With the addition of SPIRIT 3 and 4, telescope operation is changing from the ‘live observing’ modes of SPIRIT 1 and 2, to a scheduling system. The web interfaces for SPIRIT 3 & 4 include a request form, where users create image requests that are scheduled and dispatched automatically according to variables, such as weather, target visibitility, and a number of ‘user definable’ constraints.
Scheduling takes all of the work out of figuring out the best time to image a target of interest, while also making telescope use more efficient and productive. Unlike live observing modes, users do not book or interact with the telescope in real time, though requests and live telescope operations can still be monitored via the SPIRIT web interface.
Observations can be requested by authorised users at any time of the day or night – no more booking calendar !
SPIRIT 1 & 2 will be moved over to scheduled operation in the future, but for now remain ‘live observing’ telescopes that require planning and booking.
SPIRIT 4, our newest donation thanks to Mr Colin Eldridge, has been installed adjacent to SPIRIT 3 at the Zadko Observatory.
This unique telescope offers a 50 arc minute field of view
(the SPIRIT initiative’s largest) and is perfect for wide-field imaging of nebulae and clusters (see example ‘first light’ images below). It is equipped with astrophotographic filters including a 5nm bandpass hydrogen alpha filter.
As with SPIRIT 3, the newest member will operate most of the time in scheduled mode. Details of SPIRIT telescope ‘modes of operation’ are outlined in the guides and documents section of this web site.
More information on accessing SPIRIT 4 will be made available in the coming weeks.
Our gratitude and thanks to Colin for this exceptional donation.
A generous donation of a telescope, mount, imaging and ancillary equipment from Mr Neil Shaw and his wife Tara has expanded the ICRAR’s SPIRIT outreach initiative with a 3rd robotic telescope.
Located in UWA’s Zadko Observatory 1 hour north of Perth and with much darker skies, the first light results show an impressive improvement in image quality further increasing the potential for student research:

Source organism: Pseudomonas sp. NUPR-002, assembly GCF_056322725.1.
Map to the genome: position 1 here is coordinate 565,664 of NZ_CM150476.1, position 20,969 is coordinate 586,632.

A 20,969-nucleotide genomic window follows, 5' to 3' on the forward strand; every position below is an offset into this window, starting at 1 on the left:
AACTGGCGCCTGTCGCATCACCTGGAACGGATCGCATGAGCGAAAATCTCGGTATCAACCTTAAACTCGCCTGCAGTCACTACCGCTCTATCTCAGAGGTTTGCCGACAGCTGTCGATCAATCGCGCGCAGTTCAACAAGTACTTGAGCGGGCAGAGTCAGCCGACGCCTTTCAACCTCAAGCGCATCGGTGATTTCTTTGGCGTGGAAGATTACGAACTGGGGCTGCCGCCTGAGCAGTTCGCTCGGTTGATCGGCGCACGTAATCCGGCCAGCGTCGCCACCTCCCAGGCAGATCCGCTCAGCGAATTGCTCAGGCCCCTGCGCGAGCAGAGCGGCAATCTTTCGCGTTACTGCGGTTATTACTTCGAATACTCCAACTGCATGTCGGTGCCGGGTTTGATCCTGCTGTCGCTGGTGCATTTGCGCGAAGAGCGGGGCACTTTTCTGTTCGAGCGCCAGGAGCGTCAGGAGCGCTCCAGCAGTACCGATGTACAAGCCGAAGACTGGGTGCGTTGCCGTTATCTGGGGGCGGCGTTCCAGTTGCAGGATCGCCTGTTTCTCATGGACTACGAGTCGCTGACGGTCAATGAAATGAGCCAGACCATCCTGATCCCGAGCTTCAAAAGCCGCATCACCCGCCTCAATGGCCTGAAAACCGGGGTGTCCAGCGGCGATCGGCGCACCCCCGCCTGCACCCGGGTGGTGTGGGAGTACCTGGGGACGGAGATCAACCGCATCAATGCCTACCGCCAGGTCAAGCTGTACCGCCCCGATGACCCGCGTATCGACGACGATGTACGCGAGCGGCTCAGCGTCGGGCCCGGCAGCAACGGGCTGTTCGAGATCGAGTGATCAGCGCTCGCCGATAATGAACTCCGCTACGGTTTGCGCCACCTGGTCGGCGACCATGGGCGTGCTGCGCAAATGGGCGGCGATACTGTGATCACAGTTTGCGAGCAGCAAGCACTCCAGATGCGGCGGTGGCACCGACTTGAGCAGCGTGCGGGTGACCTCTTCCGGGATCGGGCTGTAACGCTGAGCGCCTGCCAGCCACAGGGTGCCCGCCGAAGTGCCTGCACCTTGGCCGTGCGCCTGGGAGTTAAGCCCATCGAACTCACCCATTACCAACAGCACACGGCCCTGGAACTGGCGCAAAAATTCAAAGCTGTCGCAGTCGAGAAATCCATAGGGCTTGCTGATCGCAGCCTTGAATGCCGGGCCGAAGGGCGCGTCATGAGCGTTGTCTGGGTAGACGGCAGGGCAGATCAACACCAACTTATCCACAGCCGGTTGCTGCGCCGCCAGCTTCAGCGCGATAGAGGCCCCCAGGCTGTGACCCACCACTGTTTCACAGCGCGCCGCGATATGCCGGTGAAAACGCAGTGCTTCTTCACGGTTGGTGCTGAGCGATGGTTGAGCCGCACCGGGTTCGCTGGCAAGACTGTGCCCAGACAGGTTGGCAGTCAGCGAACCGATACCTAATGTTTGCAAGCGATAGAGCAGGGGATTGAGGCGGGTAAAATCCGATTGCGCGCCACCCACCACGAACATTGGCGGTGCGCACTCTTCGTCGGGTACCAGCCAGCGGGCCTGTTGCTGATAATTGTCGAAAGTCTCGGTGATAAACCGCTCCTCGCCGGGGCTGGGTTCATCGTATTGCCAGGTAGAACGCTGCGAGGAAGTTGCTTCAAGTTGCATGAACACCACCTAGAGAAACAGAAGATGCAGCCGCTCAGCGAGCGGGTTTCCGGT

As with all SPIRIT telescopes, students book and then remotely access and control the instruments in ‘real time’ from their home or school computers using nothing more than a web browser.
Telescope operations are monitored by students as they happen and images appear on their screens as they are acquired. Using a customised version of ACP’s innovative web interface also provides for automated and unattended data acquisition. Advanced students and researchers can collect data ‘while they sleep’ by uploading observing plans in advance.
ICRAR & UWA acknowledged this wonderful donation from the Shaws during a small event on April 18th.
Student piloting and use of SPIRIT 3 is currently underway. More information on wider access to SPIRIT 3 will be made available in the coming months.
SPIRIT is now proudly hosted at the International Centre for Radio Astronomy Research at The University of Western Australia. The ‘new look’ web site still provides the same information and free access to our world class, internet enabled telescopes for all educators, researchers and students in Western Australia.
SPIRIT II was officially launched on September 6, 2012.
SPIRIT I and SPIRIT II continue to provide teachers and students access to research grade astronomical imaging and data collection via the internet, supported by a full life-cycle of SPICE teacher learning opportunities and student activities. In 2013 alone, 212 participants from 26 different institutions attended some 15 SPIRIT professional learning workshops at the Centre for Learning Technology.
Students from Western Australia and beyond continue to utilise SPIRIT to take stunning images of distant astronomical objects, as well as undertake ‘real science’ with these unique instruments.
Cleaning the optics of SPIRIT telescopes requires a great deal of care. The surfaces of primary mirrors in particular are extremely delicate, and can be damaged using conventional cleaning techniques. Telescope optics should never be touched, though traditional surface cleaning techniques usually include surface contact. Washing mirrors introduces other problems such as streaking and can be difficult to undertake with telescope optics in situ. Moisture ingress at the edge of primary mirrors can also affect coatings over time.
The annual SPIRIT mirror cleaning routine includes the application of a polymer solution called First Contact that absorbs surface dust and debris. It dries as a flexible film that has minimal surface adhesion so that it can be safely removed without affecting delicate surface coatings.
This time lapse movie shows automated operation of SPIRIT I from pre-dusk until dawn, condensed into a two minute sequence. The movie shows the telescope following a set of a dozen minor planets from east to west, imaging them repeatedly over the course of the entire night.